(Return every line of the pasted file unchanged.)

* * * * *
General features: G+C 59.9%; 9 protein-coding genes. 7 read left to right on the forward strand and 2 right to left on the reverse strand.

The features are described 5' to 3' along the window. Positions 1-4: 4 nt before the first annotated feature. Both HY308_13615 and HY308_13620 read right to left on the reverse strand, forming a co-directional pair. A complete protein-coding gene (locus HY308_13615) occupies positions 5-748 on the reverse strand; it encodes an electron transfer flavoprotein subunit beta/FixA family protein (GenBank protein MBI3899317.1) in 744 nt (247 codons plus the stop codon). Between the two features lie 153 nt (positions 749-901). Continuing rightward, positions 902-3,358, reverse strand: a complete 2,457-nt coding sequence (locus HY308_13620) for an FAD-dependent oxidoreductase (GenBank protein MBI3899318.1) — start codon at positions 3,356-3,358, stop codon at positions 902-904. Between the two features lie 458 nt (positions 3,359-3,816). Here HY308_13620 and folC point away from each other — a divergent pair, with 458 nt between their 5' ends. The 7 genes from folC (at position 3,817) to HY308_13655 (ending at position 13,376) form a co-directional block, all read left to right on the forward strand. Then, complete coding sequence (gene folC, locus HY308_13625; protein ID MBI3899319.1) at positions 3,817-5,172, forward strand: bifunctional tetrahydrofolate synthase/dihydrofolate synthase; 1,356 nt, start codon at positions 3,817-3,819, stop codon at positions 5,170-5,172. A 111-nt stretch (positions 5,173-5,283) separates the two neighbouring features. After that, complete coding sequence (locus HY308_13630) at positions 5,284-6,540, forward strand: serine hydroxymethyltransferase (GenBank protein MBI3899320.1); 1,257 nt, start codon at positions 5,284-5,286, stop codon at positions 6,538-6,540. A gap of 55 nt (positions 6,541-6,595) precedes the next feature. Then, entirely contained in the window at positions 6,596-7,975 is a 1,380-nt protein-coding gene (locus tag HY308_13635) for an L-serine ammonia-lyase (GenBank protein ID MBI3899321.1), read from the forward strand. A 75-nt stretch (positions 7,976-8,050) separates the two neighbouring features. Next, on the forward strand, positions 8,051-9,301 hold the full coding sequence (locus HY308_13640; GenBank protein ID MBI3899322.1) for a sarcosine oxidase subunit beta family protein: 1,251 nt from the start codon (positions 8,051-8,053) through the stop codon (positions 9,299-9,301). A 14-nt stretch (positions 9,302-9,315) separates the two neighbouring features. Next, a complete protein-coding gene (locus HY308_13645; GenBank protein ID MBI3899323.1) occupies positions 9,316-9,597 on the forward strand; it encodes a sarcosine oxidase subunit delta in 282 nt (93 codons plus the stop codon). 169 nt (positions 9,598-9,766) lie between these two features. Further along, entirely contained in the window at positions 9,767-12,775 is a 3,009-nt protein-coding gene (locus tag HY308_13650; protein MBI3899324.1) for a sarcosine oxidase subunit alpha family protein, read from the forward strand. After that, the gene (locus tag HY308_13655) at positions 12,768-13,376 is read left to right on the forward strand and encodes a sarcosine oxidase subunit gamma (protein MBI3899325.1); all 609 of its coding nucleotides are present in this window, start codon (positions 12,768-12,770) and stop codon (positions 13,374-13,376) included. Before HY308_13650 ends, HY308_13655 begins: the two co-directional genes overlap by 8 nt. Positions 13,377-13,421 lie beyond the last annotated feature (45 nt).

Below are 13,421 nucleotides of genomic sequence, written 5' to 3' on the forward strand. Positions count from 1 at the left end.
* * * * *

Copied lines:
General features: G+C 59.9%; 9 protein-coding genes. 7 read left to right on the forward strand and 2 right to left on the reverse strand.

The features are described 5' to 3' along the window. Positions 1-4: 4 nt before the first annotated feature. Both HY308_13615 and HY308_13620 read right to left on the reverse strand, forming a co-directional pair. A complete protein-coding gene (locus HY308_13615) occupies positions 5-748 on the reverse strand; it encodes an electron transfer flavoprotein subunit beta/FixA family protein (GenBank protein MBI3899317.1) in 744 nt (247 codons plus the stop codon). Between the two features lie 153 nt (positions 749-901). Continuing rightward, positions 902-3,358, reverse strand: a complete 2,457-nt coding sequence (locus HY308_13620) for an FAD-dependent oxidoreductase (GenBank protein MBI3899318.1) — start codon at positions 3,356-3,358, stop codon at positions 902-904. Between the two features lie 458 nt (positions 3,359-3,816). Here HY308_13620 and folC point away from each other — a divergent pair, with 458 nt between their 5' ends. The 7 genes from folC (at position 3,817) to HY308_13655 (ending at position 13,376) form a co-directional block, all read left to right on the forward strand. Then, complete coding sequence (gene folC, locus HY308_13625; protein ID MBI3899319.1) at positions 3,817-5,172, forward strand: bifunctional tetrahydrofolate synthase/dihydrofolate synthase; 1,356 nt, start codon at positions 3,817-3,819, stop codon at positions 5,170-5,172. A 111-nt stretch (positions 5,173-5,283) separates the two neighbouring features. After that, complete coding sequence (locus HY308_13630) at positions 5,284-6,540, forward strand: serine hydroxymethyltransferase (GenBank protein MBI3899320.1); 1,257 nt, start codon at positions 5,284-5,286, stop codon at positions 6,538-6,540. A gap of 55 nt (positions 6,541-6,595) precedes the next feature. Then, entirely contained in the window at positions 6,596-7,975 is a 1,380-nt protein-coding gene (locus tag HY308_13635) for an L-serine ammonia-lyase (GenBank protein ID MBI3899321.1), read from the forward strand. A 75-nt stretch (positions 7,976-8,050) separates the two neighbouring features. Next, on the forward strand, positions 8,051-9,301 hold the full coding sequence (locus HY308_13640; GenBank protein ID MBI3899322.1) for a sarcosine oxidase subunit beta family protein: 1,251 nt from the start codon (positions 8,051-8,053) through the stop codon (positions 9,299-9,301). A 14-nt stretch (positions 9,302-9,315) separates the two neighbouring features. Next, a complete protein-coding gene (locus HY308_13645; GenBank protein ID MBI3899323.1) occupies positions 9,316-9,597 on the forward strand; it encodes a sarcosine oxidase subunit delta in 282 nt (93 codons plus the stop codon). 169 nt (positions 9,598-9,766) lie between these two features. Further along, entirely contained in the window at positions 9,767-12,775 is a 3,009-nt protein-coding gene (locus tag HY308_13650; protein MBI3899324.1) for a sarcosine oxidase subunit alpha family protein, read from the forward strand. After that, the gene (locus tag HY308_13655) at positions 12,768-13,376 is read left to right on the forward strand and encodes a sarcosine oxidase subunit gamma (protein MBI3899325.1); all 609 of its coding nucleotides are present in this window, start codon (positions 12,768-12,770) and stop codon (positions 13,374-13,376) included. Before HY308_13650 ends, HY308_13655 begins: the two co-directional genes overlap by 8 nt. Positions 13,377-13,421 lie beyond the last annotated feature (45 nt).

Below are 13,421 nucleotides of genomic sequence, written 5' to 3' on the forward strand. Positions count from 1 at the left end.